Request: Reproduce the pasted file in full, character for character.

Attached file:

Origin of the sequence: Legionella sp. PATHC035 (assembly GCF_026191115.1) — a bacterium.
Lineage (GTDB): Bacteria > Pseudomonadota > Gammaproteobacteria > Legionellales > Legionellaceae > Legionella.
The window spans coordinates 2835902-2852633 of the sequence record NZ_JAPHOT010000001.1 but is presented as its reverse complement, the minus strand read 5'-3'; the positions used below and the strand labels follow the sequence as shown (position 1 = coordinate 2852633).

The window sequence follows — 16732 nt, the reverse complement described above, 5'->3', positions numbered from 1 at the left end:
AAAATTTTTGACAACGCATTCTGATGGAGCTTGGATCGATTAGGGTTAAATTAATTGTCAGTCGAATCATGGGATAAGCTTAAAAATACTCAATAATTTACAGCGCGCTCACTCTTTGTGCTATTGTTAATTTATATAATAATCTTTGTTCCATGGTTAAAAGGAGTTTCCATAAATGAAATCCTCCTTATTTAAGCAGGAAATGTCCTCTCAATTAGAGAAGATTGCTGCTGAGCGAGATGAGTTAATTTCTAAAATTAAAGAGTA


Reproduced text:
Origin of the sequence: Legionella sp. PATHC035 (assembly GCF_026191115.1) — a bacterium.
Lineage (GTDB): Bacteria > Pseudomonadota > Gammaproteobacteria > Legionellales > Legionellaceae > Legionella.
The window spans coordinates 2835902-2852633 of the sequence record NZ_JAPHOT010000001.1 but is presented as its reverse complement, the minus strand read 5'-3'; the positions used below and the strand labels follow the sequence as shown (position 1 = coordinate 2852633).

The window sequence follows — 16732 nt, the reverse complement described above, 5'->3', positions numbered from 1 at the left end:
AAAATTTTTGACAACGCATTCTGATGGAGCTTGGATCGATTAGGGTTAAATTAATTGTCAGTCGAATCATGGGATAAGCTTAAAAATACTCAATAATTTACAGCGCGCTCACTCTTTGTGCTATTGTTAATTTATATAATAATCTTTGTTCCATGGTTAAAAGGAGTTTCCATAAATGAAATCCTCCTTATTTAAGCAGGAAATGTCCTCTCAATTAGAGAAGATTGCTGCTGAGCGAGATGAGTTAATTTCTAAAATTAAAGAGTA